Wednesday, August 20, 2008

Shall I use the 'E' word?

So, I've been thinking a bit about our forthcoming series on hope, trying to give it some shape and find Bible passages that illustrate different aspects of the theme.

And I've hit my first issue: do I use the 'E' word?

They used it at Spring Harvest and it was marvellous to see all kinds of, I assume, Charismatic Christians talking earnestly over their Butlins' carry outs about 'Eschatology'. I imagine this doesn't happen in most churches across the UK on an average Sunday.

Did it help people? Well, you'll have to ask them. But the ones I talked to did find the word quite useful for labelling the full extent of Christian hope. It enabled them to see that hope is about more than the second coming and whether that's to be expected before, during or after the tribulation/millennium/rapture. Indeed it enabled most of them to realise that they could jettison the theology of the Left Behind series and still remain perfectly sound Bible believing Christians.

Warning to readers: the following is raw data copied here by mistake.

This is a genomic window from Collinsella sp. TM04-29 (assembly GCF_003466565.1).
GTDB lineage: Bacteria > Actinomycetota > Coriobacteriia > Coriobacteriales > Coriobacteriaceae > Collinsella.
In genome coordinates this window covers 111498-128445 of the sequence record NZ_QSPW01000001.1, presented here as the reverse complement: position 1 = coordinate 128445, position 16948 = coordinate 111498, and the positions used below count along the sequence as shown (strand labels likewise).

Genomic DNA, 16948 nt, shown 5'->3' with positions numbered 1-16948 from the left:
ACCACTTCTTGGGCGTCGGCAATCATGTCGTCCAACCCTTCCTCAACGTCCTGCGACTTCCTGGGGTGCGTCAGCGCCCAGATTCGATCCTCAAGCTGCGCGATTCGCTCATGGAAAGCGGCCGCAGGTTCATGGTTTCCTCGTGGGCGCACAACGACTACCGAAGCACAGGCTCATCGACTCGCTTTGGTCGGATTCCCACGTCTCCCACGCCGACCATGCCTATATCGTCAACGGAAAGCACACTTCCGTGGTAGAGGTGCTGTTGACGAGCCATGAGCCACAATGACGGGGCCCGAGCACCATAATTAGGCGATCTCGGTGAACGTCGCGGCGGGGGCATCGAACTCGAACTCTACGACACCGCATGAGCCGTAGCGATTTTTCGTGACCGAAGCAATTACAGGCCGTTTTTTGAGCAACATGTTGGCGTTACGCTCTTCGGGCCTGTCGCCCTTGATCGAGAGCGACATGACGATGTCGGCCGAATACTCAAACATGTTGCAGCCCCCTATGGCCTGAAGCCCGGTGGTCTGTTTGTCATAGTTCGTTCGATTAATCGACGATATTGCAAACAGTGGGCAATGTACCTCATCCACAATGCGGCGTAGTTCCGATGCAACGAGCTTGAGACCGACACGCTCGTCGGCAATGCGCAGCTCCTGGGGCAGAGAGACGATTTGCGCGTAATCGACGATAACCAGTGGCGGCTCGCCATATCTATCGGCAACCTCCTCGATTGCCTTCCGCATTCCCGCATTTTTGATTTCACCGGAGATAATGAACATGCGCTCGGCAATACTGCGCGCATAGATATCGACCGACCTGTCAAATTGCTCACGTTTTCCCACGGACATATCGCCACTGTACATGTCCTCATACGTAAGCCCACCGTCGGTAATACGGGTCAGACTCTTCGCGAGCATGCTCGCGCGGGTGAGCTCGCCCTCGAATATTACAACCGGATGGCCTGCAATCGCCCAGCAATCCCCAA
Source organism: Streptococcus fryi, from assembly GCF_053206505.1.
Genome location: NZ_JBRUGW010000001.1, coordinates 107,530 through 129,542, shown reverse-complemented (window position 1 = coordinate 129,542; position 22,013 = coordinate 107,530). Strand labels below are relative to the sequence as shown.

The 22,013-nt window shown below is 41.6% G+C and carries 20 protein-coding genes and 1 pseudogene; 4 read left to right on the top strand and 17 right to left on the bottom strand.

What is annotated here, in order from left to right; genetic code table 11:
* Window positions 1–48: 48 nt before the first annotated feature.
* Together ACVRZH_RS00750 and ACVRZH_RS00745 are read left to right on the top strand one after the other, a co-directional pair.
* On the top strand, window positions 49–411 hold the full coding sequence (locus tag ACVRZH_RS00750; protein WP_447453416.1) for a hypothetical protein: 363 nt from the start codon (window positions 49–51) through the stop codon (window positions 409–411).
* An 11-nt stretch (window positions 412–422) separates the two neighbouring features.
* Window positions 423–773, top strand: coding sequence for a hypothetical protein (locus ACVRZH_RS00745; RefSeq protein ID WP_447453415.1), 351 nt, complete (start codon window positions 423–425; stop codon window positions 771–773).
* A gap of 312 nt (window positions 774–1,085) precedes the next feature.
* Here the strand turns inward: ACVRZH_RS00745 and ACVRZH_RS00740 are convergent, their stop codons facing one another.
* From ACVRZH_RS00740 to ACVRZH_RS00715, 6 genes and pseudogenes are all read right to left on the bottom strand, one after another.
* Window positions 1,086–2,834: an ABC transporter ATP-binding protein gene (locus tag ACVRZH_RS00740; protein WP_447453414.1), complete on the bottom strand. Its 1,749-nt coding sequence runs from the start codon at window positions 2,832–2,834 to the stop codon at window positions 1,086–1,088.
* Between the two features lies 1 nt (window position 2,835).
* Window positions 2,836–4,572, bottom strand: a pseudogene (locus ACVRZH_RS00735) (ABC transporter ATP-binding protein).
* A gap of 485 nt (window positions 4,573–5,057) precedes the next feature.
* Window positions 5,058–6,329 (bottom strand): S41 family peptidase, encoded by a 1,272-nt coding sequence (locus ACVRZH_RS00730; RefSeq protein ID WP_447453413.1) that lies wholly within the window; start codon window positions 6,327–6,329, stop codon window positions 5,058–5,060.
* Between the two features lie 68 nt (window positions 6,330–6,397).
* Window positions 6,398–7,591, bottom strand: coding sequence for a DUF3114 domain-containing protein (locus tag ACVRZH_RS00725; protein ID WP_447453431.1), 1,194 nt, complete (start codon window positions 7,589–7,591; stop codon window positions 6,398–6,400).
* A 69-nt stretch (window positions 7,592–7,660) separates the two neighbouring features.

So, shall I be using the 'E' word?

I am tempted to because it will enable us to set the series - reasons to be hopeful - in the context of a full-orbed grasp of Christian thinking about the future and how it affects our lives in the present. What do you think?


Anonymous said...

sorry Simon, but you've got me here, what does this mysterious e word mean?

Simon Woodman said...

Isn't Eschatology what Houdini did?
More seriously - I think it's a useful word as long as it's explained properly... Certainly our College students find it helpful. Having said that I've tended to shy away from it when preaching through Revelation in church contexts, and have instead tried to find other more familiar language. My worry is that I'd offer a clear explanation of the big E in week one, and then just use it from there on in, leaving the person who missed week one out in the cold. BTW I'm very encouraged by the response that I've got from preaching/teaching on Revelation; I think most people in church just ignore it and leave it to the Left Behind fanatics, which is a tragedy, and are relieved when someone offers a sensible "it's not the AA guide to the end of the world" approach. I'll be interested to hear how you get on.